I know of a few places where a strong aroma alerts you to it long before you arrive.
One I discovered during my time as a cruise ship naturalist in the Great Lakes. Mackinac Island in Michigan has no automobiles so horses are everywhere.
Penguin colonies in Antarctica and South Georgia also have a strong smell.
I thought of this today as I entered the breeding colony at Tommy Thompson Park.
Cormorants, gulls and night herons all breed here. As it is September all but a few chicks are out of their nests.
All birds feed their chicks by regurgitation.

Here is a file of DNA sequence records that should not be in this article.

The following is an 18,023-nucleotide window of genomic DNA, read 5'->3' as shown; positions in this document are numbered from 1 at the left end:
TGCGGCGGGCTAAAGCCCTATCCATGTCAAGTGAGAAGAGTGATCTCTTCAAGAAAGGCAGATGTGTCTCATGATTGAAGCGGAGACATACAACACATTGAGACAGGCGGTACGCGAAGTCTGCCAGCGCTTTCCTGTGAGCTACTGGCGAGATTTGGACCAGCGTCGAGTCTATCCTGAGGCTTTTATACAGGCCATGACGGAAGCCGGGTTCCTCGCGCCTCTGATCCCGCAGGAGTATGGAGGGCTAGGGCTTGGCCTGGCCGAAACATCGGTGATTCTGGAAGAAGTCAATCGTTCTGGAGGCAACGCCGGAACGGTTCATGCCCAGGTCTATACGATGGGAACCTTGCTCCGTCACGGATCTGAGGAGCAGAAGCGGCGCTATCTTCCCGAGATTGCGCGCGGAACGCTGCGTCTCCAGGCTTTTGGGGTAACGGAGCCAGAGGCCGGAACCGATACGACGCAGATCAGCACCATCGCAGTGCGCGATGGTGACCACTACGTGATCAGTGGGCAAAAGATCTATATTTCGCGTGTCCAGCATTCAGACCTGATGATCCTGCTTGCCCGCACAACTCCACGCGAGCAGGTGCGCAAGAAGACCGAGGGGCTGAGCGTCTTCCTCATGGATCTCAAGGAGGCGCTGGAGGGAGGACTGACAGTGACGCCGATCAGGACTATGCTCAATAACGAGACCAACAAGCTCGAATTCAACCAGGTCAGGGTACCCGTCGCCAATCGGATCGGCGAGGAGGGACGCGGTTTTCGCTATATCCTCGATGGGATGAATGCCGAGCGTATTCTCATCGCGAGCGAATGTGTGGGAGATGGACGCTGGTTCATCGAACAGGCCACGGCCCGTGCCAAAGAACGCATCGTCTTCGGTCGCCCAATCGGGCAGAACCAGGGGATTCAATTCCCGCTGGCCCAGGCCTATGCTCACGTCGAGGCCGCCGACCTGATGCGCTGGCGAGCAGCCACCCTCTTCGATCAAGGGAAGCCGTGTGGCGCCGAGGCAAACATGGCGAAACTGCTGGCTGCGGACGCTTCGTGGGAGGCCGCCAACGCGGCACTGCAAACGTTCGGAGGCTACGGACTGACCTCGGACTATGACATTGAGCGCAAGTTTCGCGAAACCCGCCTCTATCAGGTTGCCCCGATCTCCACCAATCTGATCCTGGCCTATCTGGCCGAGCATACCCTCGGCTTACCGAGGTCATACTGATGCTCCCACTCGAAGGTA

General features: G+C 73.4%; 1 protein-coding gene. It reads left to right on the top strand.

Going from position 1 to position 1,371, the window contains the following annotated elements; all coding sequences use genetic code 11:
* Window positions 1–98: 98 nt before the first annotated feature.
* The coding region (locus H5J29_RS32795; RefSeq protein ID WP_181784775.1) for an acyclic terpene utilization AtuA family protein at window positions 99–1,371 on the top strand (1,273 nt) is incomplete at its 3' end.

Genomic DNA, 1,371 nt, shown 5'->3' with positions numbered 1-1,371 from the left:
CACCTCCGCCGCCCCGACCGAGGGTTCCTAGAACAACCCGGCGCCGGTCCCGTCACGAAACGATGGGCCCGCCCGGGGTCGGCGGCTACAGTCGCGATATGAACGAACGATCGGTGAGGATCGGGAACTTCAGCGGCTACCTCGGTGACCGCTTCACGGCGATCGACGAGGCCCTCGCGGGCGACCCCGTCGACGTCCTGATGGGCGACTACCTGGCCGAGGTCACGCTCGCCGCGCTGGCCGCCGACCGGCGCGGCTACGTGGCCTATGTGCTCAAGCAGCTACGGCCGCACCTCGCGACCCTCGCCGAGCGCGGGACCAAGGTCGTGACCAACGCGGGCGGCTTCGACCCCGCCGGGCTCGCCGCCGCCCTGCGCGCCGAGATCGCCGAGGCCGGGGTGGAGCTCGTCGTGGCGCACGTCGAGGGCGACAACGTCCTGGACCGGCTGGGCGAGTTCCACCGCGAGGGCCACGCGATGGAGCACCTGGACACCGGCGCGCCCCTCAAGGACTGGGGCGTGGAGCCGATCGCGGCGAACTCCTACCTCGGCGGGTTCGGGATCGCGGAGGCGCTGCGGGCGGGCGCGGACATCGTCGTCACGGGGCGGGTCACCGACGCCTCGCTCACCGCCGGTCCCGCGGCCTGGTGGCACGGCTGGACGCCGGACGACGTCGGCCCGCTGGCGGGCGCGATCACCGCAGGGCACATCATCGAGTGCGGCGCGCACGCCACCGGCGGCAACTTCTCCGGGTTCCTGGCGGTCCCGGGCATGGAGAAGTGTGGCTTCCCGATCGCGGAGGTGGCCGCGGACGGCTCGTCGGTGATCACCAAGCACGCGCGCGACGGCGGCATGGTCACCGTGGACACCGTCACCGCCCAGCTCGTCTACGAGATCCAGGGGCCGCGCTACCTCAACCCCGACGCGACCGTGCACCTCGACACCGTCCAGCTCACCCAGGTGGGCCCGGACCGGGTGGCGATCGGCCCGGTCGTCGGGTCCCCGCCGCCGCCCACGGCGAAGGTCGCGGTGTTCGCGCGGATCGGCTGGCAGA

Cormorants in Antarctica are black and white and are called Blue-eyed Shags.
The woods grew dark, as though they knew no noon;
The thunder growled about the high brown hills,
And the thin, wasted, shining summer rills
Grew joyful with the coming of the rain,
And doubtfully was shifting every vane. – William Morris (1834—96)
I like the Cormorants, even if they are said to be ruining the trees (and yes, the ones in which they roost get pretty bare!) And of course, I love The Spit (otherwise known as Tommy Thompson Park). Loved them feeding their young–and there are two baby Penguins at the feet of one of them (the Penguins), right? I happened upon the Black-Crowned Night Heron nesting site on The Spit one spring, and that was one amazing sight, too! Thanks, Miles!